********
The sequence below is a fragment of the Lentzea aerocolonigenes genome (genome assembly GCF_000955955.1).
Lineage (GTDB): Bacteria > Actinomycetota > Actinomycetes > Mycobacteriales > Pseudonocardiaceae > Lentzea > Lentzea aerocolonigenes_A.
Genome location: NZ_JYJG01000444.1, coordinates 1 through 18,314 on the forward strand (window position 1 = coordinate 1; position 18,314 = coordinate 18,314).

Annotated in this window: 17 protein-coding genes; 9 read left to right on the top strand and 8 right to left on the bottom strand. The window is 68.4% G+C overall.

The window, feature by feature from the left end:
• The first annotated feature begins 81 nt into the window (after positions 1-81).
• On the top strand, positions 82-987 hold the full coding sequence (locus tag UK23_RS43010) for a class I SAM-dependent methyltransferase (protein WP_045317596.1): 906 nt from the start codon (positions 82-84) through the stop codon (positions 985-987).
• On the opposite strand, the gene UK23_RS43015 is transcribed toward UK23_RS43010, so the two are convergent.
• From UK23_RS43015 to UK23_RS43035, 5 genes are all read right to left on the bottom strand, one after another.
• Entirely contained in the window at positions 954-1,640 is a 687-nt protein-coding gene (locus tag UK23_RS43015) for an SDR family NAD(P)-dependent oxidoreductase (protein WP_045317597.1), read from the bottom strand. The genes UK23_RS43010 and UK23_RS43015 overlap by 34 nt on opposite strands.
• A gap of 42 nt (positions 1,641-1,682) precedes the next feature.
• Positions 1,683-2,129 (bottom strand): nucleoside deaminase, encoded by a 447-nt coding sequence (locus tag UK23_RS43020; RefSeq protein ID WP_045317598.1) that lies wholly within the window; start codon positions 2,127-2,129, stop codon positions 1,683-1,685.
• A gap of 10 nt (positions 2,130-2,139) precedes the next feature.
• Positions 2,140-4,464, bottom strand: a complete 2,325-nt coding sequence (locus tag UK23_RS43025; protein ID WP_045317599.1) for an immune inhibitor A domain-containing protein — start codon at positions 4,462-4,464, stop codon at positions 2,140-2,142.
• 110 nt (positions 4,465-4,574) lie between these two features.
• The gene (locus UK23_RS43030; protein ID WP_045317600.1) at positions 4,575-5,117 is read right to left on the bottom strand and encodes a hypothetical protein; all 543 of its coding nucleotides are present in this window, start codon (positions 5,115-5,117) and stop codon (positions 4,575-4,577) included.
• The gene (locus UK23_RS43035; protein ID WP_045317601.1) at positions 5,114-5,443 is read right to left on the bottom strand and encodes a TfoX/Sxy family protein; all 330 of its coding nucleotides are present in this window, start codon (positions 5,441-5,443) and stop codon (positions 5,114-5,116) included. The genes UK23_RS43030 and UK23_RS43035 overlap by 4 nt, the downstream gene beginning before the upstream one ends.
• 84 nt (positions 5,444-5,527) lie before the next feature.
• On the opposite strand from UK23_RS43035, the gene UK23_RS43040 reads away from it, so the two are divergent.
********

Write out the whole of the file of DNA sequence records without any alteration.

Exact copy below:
The sequence below is a fragment of the Lentzea aerocolonigenes genome (genome assembly GCF_000955955.1).
Lineage (GTDB): Bacteria > Actinomycetota > Actinomycetes > Mycobacteriales > Pseudonocardiaceae > Lentzea > Lentzea aerocolonigenes_A.
Genome location: NZ_JYJG01000444.1, coordinates 1 through 18,314 on the forward strand (window position 1 = coordinate 1; position 18,314 = coordinate 18,314).

Annotated in this window: 17 protein-coding genes; 9 read left to right on the top strand and 8 right to left on the bottom strand. The window is 68.4% G+C overall.

The window, feature by feature from the left end:
• The first annotated feature begins 81 nt into the window (after positions 1-81).
• On the top strand, positions 82-987 hold the full coding sequence (locus tag UK23_RS43010) for a class I SAM-dependent methyltransferase (protein WP_045317596.1): 906 nt from the start codon (positions 82-84) through the stop codon (positions 985-987).
• On the opposite strand, the gene UK23_RS43015 is transcribed toward UK23_RS43010, so the two are convergent.
• From UK23_RS43015 to UK23_RS43035, 5 genes are all read right to left on the bottom strand, one after another.
• Entirely contained in the window at positions 954-1,640 is a 687-nt protein-coding gene (locus tag UK23_RS43015) for an SDR family NAD(P)-dependent oxidoreductase (protein WP_045317597.1), read from the bottom strand. The genes UK23_RS43010 and UK23_RS43015 overlap by 34 nt on opposite strands.
• A gap of 42 nt (positions 1,641-1,682) precedes the next feature.
• Positions 1,683-2,129 (bottom strand): nucleoside deaminase, encoded by a 447-nt coding sequence (locus tag UK23_RS43020; RefSeq protein ID WP_045317598.1) that lies wholly within the window; start codon positions 2,127-2,129, stop codon positions 1,683-1,685.
• A gap of 10 nt (positions 2,130-2,139) precedes the next feature.
• Positions 2,140-4,464, bottom strand: a complete 2,325-nt coding sequence (locus tag UK23_RS43025; protein ID WP_045317599.1) for an immune inhibitor A domain-containing protein — start codon at positions 4,462-4,464, stop codon at positions 2,140-2,142.
• 110 nt (positions 4,465-4,574) lie between these two features.
• The gene (locus UK23_RS43030; protein ID WP_045317600.1) at positions 4,575-5,117 is read right to left on the bottom strand and encodes a hypothetical protein; all 543 of its coding nucleotides are present in this window, start codon (positions 5,115-5,117) and stop codon (positions 4,575-4,577) included.
• The gene (locus UK23_RS43035; protein ID WP_045317601.1) at positions 5,114-5,443 is read right to left on the bottom strand and encodes a TfoX/Sxy family protein; all 330 of its coding nucleotides are present in this window, start codon (positions 5,441-5,443) and stop codon (positions 5,114-5,116) included. The genes UK23_RS43030 and UK23_RS43035 overlap by 4 nt, the downstream gene beginning before the upstream one ends.
• 84 nt (positions 5,444-5,527) lie before the next feature.
• On the opposite strand from UK23_RS43035, the gene UK23_RS43040 reads away from it, so the two are divergent.